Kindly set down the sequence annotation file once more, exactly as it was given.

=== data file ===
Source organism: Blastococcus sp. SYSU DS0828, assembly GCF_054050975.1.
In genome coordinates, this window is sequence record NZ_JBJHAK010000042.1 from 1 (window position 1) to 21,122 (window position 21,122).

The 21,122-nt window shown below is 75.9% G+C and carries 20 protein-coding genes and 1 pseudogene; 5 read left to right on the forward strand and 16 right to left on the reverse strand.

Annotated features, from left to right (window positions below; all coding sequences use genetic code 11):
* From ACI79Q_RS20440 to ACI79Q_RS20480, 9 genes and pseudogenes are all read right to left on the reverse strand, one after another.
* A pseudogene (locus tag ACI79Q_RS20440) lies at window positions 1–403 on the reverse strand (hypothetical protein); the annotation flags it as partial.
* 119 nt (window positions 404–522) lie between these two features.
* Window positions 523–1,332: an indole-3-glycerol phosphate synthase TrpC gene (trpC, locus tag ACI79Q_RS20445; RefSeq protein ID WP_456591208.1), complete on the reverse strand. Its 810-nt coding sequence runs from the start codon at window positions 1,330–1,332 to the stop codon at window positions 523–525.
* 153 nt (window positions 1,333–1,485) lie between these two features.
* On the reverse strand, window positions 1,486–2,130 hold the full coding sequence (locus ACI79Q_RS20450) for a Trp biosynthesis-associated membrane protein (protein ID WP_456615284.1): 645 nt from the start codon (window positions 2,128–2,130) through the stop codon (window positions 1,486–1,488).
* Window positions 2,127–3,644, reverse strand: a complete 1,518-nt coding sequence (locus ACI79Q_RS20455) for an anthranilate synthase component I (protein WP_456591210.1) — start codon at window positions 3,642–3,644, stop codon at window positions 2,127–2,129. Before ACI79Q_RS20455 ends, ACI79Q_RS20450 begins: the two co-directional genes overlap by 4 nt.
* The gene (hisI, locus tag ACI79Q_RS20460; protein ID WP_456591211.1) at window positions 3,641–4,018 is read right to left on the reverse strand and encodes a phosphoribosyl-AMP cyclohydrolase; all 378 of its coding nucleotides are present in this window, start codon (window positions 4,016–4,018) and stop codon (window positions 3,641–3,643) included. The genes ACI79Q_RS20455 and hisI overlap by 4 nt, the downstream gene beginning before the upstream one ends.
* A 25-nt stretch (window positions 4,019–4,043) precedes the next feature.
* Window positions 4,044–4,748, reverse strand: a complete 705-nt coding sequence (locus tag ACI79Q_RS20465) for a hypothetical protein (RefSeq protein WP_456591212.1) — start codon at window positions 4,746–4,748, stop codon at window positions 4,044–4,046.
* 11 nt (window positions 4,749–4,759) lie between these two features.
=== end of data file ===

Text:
Source organism: Blastococcus sp. SYSU DS0828, assembly GCF_054050975.1.
In genome coordinates, this window is sequence record NZ_JBJHAK010000042.1 from 1 (window position 1) to 21,122 (window position 21,122).

The 21,122-nt window shown below is 75.9% G+C and carries 20 protein-coding genes and 1 pseudogene; 5 read left to right on the forward strand and 16 right to left on the reverse strand.

Annotated features, from left to right (window positions below; all coding sequences use genetic code 11):
* From ACI79Q_RS20440 to ACI79Q_RS20480, 9 genes and pseudogenes are all read right to left on the reverse strand, one after another.
* A pseudogene (locus tag ACI79Q_RS20440) lies at window positions 1–403 on the reverse strand (hypothetical protein); the annotation flags it as partial.
* 119 nt (window positions 404–522) lie between these two features.
* Window positions 523–1,332: an indole-3-glycerol phosphate synthase TrpC gene (trpC, locus tag ACI79Q_RS20445; RefSeq protein ID WP_456591208.1), complete on the reverse strand. Its 810-nt coding sequence runs from the start codon at window positions 1,330–1,332 to the stop codon at window positions 523–525.
* 153 nt (window positions 1,333–1,485) lie between these two features.
* On the reverse strand, window positions 1,486–2,130 hold the full coding sequence (locus ACI79Q_RS20450) for a Trp biosynthesis-associated membrane protein (protein ID WP_456615284.1): 645 nt from the start codon (window positions 2,128–2,130) through the stop codon (window positions 1,486–1,488).
* Window positions 2,127–3,644, reverse strand: a complete 1,518-nt coding sequence (locus ACI79Q_RS20455) for an anthranilate synthase component I (protein WP_456591210.1) — start codon at window positions 3,642–3,644, stop codon at window positions 2,127–2,129. Before ACI79Q_RS20455 ends, ACI79Q_RS20450 begins: the two co-directional genes overlap by 4 nt.
* The gene (hisI, locus tag ACI79Q_RS20460; protein ID WP_456591211.1) at window positions 3,641–4,018 is read right to left on the reverse strand and encodes a phosphoribosyl-AMP cyclohydrolase; all 378 of its coding nucleotides are present in this window, start codon (window positions 4,016–4,018) and stop codon (window positions 3,641–3,643) included. The genes ACI79Q_RS20455 and hisI overlap by 4 nt, the downstream gene beginning before the upstream one ends.
* A 25-nt stretch (window positions 4,019–4,043) precedes the next feature.
* Window positions 4,044–4,748, reverse strand: a complete 705-nt coding sequence (locus tag ACI79Q_RS20465) for a hypothetical protein (RefSeq protein WP_456591212.1) — start codon at window positions 4,746–4,748, stop codon at window positions 4,044–4,046.
* 11 nt (window positions 4,749–4,759) lie between these two features.